In April 2019, the Summits of the Americas Secretariat established 34 National Anti-corruption Hubs of the Americas within the framework of the follow-up and implementation of the VIII Summit of the Americas. As part of its efforts to foster and strengthen civil society and social actor participation in the Summits Process, the Summits Secretariat is promoting the establishment of National Hubs as a mechanism that seeks to highlight the work that civil society and social actors have been undertaking in the different topics of the Summits Process, in particular the prevention and the fight against corruption and substantiate the Lima Commitment mandates.
Objective of the National Hubs
· To spotlight the work of civil society and social actors in preventing and fighting corruption, pursuant to the Lima Commitment mandates.
· Facilitate the exchange of good practices and the strengthening of civil society and social actors’ capacities that are members of the hubs, for their active participation, monitoring and advocacy in relation to the Lima Commitment.
· Promote dialogue with government authorities, representatives of international, regional, and Inter-American organizations that are part of the Joint Summit Working Group (JSWG), among others.
· Facilitate access to specialized information on various Summit Process-related issues (i.e., corruption), through webinars, online workshops, forums, etc.
Civil Society and Social Actors that are interested to become part of the National Hubs must meet a set of criteria to ensure their participation.
· Demonstrated experience in the area of prevention and the fight against corruption, including thematic areas such as transparency, citizen participation, accountability, integrity in the public and / or private sector, among others.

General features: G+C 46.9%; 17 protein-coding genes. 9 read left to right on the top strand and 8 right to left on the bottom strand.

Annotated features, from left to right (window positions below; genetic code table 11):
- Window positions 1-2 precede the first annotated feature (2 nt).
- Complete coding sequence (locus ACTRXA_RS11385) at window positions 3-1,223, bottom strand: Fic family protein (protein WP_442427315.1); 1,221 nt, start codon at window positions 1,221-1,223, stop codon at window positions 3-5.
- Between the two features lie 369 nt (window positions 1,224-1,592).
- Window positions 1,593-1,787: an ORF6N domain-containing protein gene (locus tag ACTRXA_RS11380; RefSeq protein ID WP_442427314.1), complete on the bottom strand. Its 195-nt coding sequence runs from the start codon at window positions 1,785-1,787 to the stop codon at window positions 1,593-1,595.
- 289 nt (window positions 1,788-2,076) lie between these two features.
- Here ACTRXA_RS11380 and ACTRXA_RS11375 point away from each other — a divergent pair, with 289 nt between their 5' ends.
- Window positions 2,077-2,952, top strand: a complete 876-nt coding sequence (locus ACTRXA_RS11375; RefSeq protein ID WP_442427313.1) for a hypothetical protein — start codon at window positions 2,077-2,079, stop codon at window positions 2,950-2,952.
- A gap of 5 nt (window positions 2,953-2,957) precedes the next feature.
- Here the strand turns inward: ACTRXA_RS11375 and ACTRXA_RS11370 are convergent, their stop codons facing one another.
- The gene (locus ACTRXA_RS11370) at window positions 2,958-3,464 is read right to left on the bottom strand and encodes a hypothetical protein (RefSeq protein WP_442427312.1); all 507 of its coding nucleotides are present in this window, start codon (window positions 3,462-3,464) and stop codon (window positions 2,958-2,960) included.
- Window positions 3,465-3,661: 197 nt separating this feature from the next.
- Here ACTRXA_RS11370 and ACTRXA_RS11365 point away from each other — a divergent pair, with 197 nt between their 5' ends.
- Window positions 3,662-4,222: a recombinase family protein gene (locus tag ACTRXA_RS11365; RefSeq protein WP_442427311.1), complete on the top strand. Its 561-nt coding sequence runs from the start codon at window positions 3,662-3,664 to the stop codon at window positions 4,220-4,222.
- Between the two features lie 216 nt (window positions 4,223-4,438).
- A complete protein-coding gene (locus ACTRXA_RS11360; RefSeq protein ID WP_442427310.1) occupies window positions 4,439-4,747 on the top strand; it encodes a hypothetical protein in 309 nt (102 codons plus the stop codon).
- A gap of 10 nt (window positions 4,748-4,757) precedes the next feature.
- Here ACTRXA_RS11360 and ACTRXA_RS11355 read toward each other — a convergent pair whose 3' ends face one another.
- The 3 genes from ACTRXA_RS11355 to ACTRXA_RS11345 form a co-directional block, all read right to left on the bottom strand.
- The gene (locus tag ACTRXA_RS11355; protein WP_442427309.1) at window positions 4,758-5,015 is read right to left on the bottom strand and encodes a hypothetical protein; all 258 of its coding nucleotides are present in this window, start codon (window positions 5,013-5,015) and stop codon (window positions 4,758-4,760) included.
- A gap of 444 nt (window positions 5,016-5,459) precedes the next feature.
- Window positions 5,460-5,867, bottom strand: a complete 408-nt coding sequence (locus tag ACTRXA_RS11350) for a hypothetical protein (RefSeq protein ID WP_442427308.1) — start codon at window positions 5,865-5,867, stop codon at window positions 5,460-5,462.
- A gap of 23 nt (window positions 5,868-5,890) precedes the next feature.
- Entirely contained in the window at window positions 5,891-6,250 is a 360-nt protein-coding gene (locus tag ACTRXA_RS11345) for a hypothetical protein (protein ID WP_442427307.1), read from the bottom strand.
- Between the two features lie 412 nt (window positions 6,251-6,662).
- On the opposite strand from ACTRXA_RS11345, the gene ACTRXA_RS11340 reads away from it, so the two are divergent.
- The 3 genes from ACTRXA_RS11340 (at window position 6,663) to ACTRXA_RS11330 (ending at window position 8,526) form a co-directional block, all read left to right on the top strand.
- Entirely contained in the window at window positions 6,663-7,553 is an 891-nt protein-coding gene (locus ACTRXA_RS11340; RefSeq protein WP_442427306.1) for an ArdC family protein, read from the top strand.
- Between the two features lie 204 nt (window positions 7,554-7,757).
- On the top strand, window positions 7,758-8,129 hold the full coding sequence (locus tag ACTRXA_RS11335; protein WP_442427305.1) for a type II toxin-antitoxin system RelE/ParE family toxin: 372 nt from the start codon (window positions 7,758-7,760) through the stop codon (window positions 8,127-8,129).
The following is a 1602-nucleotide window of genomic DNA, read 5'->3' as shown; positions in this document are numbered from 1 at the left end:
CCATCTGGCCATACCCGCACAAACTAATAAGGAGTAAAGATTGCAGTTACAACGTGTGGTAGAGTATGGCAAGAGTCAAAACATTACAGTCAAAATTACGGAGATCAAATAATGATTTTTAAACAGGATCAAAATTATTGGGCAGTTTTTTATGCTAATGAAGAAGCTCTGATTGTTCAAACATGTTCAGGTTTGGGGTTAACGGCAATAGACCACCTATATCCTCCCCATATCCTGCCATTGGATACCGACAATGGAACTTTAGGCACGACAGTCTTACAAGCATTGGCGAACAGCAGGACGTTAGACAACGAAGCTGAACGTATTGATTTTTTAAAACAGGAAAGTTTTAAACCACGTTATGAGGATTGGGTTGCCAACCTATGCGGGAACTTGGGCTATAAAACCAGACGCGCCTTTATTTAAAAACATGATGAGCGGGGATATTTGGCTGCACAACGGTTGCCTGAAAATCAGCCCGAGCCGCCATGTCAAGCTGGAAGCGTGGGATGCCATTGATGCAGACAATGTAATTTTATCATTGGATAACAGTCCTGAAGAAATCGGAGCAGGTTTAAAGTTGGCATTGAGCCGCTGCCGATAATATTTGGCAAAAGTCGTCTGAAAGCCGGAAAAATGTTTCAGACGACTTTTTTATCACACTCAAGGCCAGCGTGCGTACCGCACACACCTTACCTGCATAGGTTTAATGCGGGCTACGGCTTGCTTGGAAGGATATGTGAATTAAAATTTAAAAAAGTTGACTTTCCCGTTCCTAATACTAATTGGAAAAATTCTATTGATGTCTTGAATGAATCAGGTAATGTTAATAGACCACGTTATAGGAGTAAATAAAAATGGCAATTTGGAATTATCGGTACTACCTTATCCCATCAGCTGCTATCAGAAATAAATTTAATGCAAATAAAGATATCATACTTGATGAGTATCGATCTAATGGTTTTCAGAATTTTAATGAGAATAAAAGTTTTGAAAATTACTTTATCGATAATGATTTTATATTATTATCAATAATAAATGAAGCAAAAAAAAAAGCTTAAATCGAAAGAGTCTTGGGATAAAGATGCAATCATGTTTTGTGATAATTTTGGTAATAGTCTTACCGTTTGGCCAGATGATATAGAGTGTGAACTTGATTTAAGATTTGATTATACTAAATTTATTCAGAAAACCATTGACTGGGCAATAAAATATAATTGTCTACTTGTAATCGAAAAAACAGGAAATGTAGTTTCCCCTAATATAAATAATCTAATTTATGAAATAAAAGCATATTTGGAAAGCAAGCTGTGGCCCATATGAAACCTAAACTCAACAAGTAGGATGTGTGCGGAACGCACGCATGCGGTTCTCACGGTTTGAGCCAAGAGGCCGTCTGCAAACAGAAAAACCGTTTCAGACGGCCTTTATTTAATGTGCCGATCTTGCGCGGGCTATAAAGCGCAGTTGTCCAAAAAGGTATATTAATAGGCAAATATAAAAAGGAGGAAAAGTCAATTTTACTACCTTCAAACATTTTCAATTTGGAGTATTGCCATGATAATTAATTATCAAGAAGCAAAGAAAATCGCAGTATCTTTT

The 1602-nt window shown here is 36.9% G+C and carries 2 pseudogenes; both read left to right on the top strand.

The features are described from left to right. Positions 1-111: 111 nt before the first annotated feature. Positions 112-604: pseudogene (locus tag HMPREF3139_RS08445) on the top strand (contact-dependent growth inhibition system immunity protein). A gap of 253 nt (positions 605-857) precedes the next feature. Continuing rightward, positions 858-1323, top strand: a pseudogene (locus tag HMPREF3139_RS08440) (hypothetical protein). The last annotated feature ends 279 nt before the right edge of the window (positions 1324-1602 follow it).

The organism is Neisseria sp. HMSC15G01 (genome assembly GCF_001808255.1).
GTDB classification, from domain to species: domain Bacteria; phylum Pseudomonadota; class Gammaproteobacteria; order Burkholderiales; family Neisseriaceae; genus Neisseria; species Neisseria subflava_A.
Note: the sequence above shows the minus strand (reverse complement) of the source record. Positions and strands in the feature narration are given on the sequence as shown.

· Experience of interlocution, advocacy or assistance at the local, national or regional level.
· Work in the following participating countries of the Summits Process: Antigua and Barbuda, Argentina, Bahamas, Barbados, Belize, Bolivia, Brazil, Canada, Chile, Colombia, Costa Rica, Dominica, Dominican Republic, Ecuador, El Salvador, Grenada, Guatemala, Guyana, Haiti, Honduras, Jamaica, Mexico, Nicaragua, Panama, Paraguay, Peru, Saint Kitts and Nevis, Saint Lucia, Saint Vincent & the Grenadines, Suriname, Trinidad & Tobago, United States, Uruguay, and Venezuela.
To facilitate the national hub’s work, the Summits Secretariat has created virtual forums for each national hub, through the Summits Virtual Community. These virtual forums are the official communication channel for each hub.
If you want to learn more about the hubs, please visit the Hubs website, which contains the working methodology, the members of each national hub, as well as the timeline of activities that will be carried out with the hubs during 2020.
In addition, on June 5 a third call was launched to participate in the Hubs for those organizations or social actors that were not able to apply in 2019. The call is published on the Hubs website, as well as through the Summits Secretariat social media outlets
Each hub’s work and contributions are coordinated by a civil society or social actor representative, who was elected by the hub members. The coordinator is the point of contact with the Summits Secretariat.
There are around 200 civil society representatives and social actors that are members of 34 National Hubs in the Hemisphere. Transparency International and its different national chapters, Accountability Lab (Mexico), Asociación Civil Transparencia (Peru), Fundación Directorio Legislativo (Argentina), Espacio Público (Chile), Integrity Group Barbados Inc., Grenada Human Rights Organisation (GHRO) Inc, Logox Conocimiento e Inteligencia (Colombia), Asociación para una Sociedad más Justa (Honduras), Abriendo Datos Costa Rica, are among the wide range of CSOs and social actors participating in the National Hubs.